Daily Bell: You joined Discover magazine at one point in your young career. Discover magazine strikes us as fairly mainstream and a publication not dedicated to doing what you definitely do – which is to push the boundaries of mainstream scientific inquiry. How did you get along there?
Taubes: I loved working at Discover. It was the early 1980s. Science journalism was seen as the next great frontier. And the staff included some remarkably smart and talented people. Once I established myself, the editors pretty much let me write about what interested me and they treated writers well. The one problem, what I didn't realize, is that this heyday of science journalism wouldn't last, and that ever since then it's been a downhill slope as Discover has gone from one owner to the next, and its competition has gone out of business. It's hard to make a magazine pay for itself when the subject is good hard science without (a lot) of embellishment.
Daily Bell: Were you surprised by the ruckus over your debunking the low-fat diet myth?
Taubes: Yes, although I shouldn't have been. What I didn't take into account was the effect a cover story in the New York Times Magazine has compared to, say, Science or the same story in a book. I'd never been in that position before, so now I know. Had I written the same story – "What if it's all been a big fat lie" – for Discover or Science it would have gone virtually unnoticed (as it's prequel "The soft science of dietary fat," published in Science, did indeed do). In fact, when GC,BC came out in 2007, I did a story for New York Magazine on why exercise doesn't lead to weight loss – a very controversial subject. The response was subdued, at best, because New York Magazine isn't widely read outside New York. A few months ago Time Magazine did a cover story on the same subject – arguably a poorly-conceived version of my NY Magazine story and the relevant section from my book, which Time quoted — and, bang, uproar!
Daily Bell: Do you have a follow up book in the works to Good Calories, Bad Calories?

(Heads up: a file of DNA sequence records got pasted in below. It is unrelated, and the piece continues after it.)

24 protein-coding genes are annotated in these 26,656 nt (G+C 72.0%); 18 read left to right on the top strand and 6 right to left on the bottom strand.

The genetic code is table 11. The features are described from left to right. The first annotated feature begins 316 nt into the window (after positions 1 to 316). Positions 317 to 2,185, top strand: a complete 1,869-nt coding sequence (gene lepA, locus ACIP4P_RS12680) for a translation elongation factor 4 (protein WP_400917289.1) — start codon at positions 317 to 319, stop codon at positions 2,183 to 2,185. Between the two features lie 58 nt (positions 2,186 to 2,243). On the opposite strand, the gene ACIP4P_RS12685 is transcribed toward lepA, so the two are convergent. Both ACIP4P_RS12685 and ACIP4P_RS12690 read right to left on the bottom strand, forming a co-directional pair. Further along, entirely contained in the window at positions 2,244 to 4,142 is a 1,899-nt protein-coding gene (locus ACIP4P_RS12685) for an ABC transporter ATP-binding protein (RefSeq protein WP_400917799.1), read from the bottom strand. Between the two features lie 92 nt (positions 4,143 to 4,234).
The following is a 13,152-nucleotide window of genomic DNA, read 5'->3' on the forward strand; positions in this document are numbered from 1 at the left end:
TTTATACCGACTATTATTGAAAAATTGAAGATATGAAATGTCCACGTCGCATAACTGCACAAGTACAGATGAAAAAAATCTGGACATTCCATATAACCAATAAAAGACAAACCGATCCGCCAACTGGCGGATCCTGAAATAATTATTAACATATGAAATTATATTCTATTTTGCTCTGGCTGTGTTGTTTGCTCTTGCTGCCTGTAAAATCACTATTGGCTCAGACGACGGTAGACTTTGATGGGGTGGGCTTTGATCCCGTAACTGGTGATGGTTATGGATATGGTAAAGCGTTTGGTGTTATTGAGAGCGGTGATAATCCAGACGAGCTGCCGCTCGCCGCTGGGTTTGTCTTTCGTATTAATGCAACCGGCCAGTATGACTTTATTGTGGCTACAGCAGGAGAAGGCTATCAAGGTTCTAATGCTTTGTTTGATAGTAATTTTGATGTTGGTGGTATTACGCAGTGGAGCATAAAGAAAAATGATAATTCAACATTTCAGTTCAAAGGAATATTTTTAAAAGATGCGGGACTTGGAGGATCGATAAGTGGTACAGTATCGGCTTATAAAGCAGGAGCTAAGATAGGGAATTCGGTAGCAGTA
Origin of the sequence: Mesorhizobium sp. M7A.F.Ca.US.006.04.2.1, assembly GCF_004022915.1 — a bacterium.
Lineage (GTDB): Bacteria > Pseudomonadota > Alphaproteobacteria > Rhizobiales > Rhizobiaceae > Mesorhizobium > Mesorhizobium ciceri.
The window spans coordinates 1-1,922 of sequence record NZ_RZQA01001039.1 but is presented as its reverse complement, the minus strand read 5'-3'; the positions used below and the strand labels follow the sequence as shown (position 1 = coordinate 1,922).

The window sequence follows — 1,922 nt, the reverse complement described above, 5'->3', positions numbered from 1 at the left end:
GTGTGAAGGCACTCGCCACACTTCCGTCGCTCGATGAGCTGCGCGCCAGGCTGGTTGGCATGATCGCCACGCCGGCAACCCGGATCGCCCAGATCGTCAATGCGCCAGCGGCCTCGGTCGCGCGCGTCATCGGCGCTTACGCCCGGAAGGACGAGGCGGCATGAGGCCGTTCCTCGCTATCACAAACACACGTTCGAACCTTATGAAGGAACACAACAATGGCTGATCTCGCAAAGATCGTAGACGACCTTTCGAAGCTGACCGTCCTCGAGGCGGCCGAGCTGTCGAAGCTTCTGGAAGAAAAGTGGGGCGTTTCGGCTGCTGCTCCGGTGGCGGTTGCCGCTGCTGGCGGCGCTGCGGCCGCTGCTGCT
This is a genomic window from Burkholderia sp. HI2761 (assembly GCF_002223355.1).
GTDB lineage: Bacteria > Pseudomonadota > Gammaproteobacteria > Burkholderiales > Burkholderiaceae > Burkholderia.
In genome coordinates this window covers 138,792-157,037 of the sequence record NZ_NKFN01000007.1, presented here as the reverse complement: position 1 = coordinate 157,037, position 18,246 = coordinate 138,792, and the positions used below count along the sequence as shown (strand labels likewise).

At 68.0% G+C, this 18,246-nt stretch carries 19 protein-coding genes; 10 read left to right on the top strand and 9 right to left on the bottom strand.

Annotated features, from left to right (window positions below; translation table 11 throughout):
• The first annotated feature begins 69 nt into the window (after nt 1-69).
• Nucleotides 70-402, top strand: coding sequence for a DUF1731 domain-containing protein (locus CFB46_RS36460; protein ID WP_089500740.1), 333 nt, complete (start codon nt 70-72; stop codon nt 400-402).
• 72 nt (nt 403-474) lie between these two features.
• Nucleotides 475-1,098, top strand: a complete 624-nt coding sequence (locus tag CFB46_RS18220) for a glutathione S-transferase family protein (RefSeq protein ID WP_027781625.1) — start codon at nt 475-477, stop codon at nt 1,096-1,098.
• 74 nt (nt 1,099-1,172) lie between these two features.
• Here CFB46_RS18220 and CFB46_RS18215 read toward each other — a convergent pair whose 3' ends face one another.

Taubes: Two. One is probably going to be called Why We Get Fat and it takes the argument about obesity being caused by carbohydrates, not calories, and lays it out in 160 readable, polemical pages. One problem with GC,BC is that it was too technical for the lay reader and too long for the physicians and researchers and policy makers. As a result, the most important argument in the book – that the conventional wisdom on the cause of obesity is nonsensical – went mostly unnoticed. So this is my way of trying to take that critical argument and lay it out in a way that people might actually pay attention. Lay people can get through it and learn what they have to do to lose weight and keep it off. And the medical researchers and physicians might actually take the time to read it – skim it, at least – and learn something. Who knows, maybe even my fellow science and health journalists will read it, although that's probably asking too much of the world. The second book is a longer project on the history, politics and health effects of sugar and high fructose corn syrup, which could be the fundamental problems in modern diets.
Daily Bell: What have you learned about the scientific establishment from your writings and its reaction?
Taubes: Well, I don't want to tar the entire scientific establishment. In general, I'd still rather hang out with a dozen scientists than a dozen lawyers or wall street bankers any day, but there are some fields of inquiry that have gone off the rails, where the researchers just don't understand what science is and how to do it. In the epilog to GCBC I talk about this problem and how I went out of my way not to use the word "scientist" to describe the people working in nutrition, chronic disease and obesity research. The few times I did use it, I did so because I thought those people were exceptions to the general rule — good scientists who would be recognized as such in any field. So what I learned is that skepticism is always warranted and that science journalists should approach their subject in the same way that political reporters approach politics or even sports reporters sports. We shouldn't assume something is true just because a figure of authority tells us so or because a paper was published to that effect in a peer reviewed journal. On the other hand, science is inherently more difficult to understand, or at least requires more technical background, than politics or sports and it requires a higher level of expertise to be skeptical in the right ways. I'm not sure many science journalists are smart enough to do the kind of skeptical reporting that's necessary, and I've often wondered if I'm one of those who could use an extra ten or twenty IQ points to do the job.